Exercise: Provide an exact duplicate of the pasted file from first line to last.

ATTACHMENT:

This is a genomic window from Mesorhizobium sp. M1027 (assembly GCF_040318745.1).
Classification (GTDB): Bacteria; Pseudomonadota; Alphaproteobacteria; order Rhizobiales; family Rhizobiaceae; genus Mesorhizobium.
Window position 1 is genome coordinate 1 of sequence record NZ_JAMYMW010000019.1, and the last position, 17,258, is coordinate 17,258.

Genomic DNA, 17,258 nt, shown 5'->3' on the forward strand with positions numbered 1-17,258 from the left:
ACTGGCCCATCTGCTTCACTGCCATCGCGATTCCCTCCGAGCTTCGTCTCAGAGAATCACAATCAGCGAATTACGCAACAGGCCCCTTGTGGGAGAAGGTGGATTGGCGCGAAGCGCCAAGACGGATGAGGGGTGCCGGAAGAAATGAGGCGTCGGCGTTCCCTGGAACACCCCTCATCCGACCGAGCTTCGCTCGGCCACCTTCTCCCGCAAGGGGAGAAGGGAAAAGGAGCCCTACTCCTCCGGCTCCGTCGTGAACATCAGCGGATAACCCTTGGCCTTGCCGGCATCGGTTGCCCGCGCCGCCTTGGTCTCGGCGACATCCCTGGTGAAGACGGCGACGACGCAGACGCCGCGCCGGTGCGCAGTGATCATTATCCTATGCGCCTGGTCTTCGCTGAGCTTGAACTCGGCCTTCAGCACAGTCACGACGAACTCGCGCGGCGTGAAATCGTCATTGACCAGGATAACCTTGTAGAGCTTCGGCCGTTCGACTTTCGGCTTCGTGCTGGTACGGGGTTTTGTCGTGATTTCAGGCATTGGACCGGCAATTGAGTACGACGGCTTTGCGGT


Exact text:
This is a genomic window from Mesorhizobium sp. M1027 (assembly GCF_040318745.1).
Classification (GTDB): Bacteria; Pseudomonadota; Alphaproteobacteria; order Rhizobiales; family Rhizobiaceae; genus Mesorhizobium.
Window position 1 is genome coordinate 1 of sequence record NZ_JAMYMW010000019.1, and the last position, 17,258, is coordinate 17,258.

Genomic DNA, 17,258 nt, shown 5'->3' on the forward strand with positions numbered 1-17,258 from the left:
ACTGGCCCATCTGCTTCACTGCCATCGCGATTCCCTCCGAGCTTCGTCTCAGAGAATCACAATCAGCGAATTACGCAACAGGCCCCTTGTGGGAGAAGGTGGATTGGCGCGAAGCGCCAAGACGGATGAGGGGTGCCGGAAGAAATGAGGCGTCGGCGTTCCCTGGAACACCCCTCATCCGACCGAGCTTCGCTCGGCCACCTTCTCCCGCAAGGGGAGAAGGGAAAAGGAGCCCTACTCCTCCGGCTCCGTCGTGAACATCAGCGGATAACCCTTGGCCTTGCCGGCATCGGTTGCCCGCGCCGCCTTGGTCTCGGCGACATCCCTGGTGAAGACGGCGACGACGCAGACGCCGCGCCGGTGCGCAGTGATCATTATCCTATGCGCCTGGTCTTCGCTGAGCTTGAACTCGGCCTTCAGCACAGTCACGACGAACTCGCGCGGCGTGAAATCGTCATTGACCAGGATAACCTTGTAGAGCTTCGGCCGTTCGACTTTCGGCTTCGTGCTGGTACGGGGTTTTGTCGTGATTTCAGGCATTGGACCGGCAATTGAGTACGACGGCTTTGCGGT